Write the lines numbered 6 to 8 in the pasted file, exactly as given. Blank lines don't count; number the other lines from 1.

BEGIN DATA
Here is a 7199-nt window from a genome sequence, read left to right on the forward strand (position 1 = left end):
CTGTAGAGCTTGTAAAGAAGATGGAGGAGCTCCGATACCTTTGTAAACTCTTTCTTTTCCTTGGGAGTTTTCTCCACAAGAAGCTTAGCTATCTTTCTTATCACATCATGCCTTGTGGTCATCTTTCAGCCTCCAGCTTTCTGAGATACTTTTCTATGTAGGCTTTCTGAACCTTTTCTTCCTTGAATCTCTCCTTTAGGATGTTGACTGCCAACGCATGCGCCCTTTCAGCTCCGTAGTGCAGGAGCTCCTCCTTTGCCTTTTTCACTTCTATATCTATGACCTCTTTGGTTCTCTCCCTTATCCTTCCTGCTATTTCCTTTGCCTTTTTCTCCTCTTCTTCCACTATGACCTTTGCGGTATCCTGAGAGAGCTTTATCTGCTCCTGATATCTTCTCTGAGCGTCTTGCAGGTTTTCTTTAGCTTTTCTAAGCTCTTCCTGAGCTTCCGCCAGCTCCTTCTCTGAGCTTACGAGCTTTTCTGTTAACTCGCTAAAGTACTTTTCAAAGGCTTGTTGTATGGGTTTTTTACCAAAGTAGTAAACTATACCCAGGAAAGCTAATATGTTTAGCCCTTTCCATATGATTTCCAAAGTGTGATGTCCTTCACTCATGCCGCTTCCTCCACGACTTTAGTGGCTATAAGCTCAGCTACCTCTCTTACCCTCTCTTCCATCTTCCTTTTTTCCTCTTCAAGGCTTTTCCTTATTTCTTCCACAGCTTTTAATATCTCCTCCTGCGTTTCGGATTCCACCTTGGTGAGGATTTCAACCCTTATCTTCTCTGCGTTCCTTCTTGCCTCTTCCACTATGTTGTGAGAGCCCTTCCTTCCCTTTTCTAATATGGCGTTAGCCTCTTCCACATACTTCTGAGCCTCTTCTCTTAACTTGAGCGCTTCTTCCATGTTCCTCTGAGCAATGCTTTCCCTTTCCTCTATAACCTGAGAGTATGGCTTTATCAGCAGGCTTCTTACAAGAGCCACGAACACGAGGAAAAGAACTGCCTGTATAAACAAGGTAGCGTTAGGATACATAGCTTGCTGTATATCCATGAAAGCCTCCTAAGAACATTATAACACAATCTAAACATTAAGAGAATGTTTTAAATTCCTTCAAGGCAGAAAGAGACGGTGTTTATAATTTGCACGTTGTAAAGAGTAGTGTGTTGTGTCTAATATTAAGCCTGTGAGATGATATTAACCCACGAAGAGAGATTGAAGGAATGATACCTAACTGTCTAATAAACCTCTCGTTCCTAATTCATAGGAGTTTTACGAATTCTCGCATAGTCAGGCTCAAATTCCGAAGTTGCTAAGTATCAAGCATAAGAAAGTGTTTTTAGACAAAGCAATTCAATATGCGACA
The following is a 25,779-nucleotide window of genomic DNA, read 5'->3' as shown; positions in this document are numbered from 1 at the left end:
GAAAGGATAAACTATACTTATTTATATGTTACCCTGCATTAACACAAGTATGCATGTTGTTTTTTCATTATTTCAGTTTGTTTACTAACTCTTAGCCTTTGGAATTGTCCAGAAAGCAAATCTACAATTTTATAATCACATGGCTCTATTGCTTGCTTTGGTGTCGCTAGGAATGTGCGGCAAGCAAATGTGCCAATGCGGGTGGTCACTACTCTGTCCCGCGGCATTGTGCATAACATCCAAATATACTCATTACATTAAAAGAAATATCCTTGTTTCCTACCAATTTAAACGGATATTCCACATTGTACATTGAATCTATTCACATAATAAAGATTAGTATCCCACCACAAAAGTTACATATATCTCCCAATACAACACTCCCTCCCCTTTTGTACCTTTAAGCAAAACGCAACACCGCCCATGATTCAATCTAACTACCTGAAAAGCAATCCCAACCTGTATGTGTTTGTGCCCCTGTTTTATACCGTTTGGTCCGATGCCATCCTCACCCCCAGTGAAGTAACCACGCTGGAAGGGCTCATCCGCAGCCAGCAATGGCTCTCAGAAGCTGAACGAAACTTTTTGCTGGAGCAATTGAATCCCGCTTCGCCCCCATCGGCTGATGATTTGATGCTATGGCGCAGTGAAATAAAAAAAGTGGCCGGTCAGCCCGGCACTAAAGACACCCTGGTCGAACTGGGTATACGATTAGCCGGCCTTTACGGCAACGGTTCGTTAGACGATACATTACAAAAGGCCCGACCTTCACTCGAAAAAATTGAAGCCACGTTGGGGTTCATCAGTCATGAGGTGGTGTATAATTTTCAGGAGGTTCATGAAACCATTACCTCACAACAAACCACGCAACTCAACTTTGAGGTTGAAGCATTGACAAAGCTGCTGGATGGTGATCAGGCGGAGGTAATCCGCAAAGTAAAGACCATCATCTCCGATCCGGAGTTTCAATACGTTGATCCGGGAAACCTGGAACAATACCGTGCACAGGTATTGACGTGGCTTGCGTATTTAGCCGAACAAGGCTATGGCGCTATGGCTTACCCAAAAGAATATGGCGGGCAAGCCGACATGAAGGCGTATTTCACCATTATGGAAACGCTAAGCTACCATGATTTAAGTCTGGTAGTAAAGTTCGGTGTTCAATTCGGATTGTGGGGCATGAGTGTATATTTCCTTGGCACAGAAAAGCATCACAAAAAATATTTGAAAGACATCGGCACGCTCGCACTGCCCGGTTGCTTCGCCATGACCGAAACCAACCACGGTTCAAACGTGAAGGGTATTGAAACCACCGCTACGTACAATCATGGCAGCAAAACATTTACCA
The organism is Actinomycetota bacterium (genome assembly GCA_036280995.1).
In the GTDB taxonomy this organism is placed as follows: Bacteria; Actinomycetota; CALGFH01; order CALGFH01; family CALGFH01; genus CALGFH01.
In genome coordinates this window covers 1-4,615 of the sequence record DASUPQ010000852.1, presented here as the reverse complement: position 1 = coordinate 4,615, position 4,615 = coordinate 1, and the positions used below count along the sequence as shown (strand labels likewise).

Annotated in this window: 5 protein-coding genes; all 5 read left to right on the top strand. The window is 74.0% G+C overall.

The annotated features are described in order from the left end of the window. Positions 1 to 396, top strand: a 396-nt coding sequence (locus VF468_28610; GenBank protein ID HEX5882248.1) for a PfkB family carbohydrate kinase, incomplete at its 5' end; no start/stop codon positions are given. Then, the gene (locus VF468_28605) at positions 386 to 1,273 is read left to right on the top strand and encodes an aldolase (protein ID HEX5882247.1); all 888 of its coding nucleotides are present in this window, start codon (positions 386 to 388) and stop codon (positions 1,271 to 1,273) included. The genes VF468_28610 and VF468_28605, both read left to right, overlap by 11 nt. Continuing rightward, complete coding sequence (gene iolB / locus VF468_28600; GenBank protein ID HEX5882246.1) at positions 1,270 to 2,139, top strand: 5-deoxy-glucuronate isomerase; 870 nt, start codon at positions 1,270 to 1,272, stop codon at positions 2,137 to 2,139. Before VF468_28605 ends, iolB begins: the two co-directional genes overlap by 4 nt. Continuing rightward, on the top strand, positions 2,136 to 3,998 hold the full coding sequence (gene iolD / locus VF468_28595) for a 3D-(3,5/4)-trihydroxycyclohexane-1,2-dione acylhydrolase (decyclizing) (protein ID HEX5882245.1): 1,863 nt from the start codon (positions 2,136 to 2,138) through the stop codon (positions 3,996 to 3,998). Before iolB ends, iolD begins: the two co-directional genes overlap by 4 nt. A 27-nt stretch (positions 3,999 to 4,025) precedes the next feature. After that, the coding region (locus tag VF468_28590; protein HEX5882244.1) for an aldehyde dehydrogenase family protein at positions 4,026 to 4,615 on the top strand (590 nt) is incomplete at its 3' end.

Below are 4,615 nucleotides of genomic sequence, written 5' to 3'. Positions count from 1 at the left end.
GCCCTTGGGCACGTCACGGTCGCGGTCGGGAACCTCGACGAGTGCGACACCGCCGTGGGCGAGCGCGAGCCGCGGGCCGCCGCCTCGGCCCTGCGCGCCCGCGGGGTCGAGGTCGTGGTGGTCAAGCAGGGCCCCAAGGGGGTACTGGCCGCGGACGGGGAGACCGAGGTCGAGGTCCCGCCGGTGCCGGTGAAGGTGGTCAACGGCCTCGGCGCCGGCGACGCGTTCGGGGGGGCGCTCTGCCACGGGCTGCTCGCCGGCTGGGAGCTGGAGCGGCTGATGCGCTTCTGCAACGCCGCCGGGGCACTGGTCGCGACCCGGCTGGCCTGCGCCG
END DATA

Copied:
In the GTDB taxonomy this organism is placed as follows: Bacteria; Actinomycetota; CALGFH01; order CALGFH01; family CALGFH01; genus CALGFH01.
In genome coordinates this window covers 1-4,615 of the sequence record DASUPQ010000852.1, presented here as the reverse complement: position 1 = coordinate 4,615, position 4,615 = coordinate 1, and the positions used below count along the sequence as shown (strand labels likewise).

Annotated in this window: 5 protein-coding genes; all 5 read left to right on the top strand. The window is 74.0% G+C overall.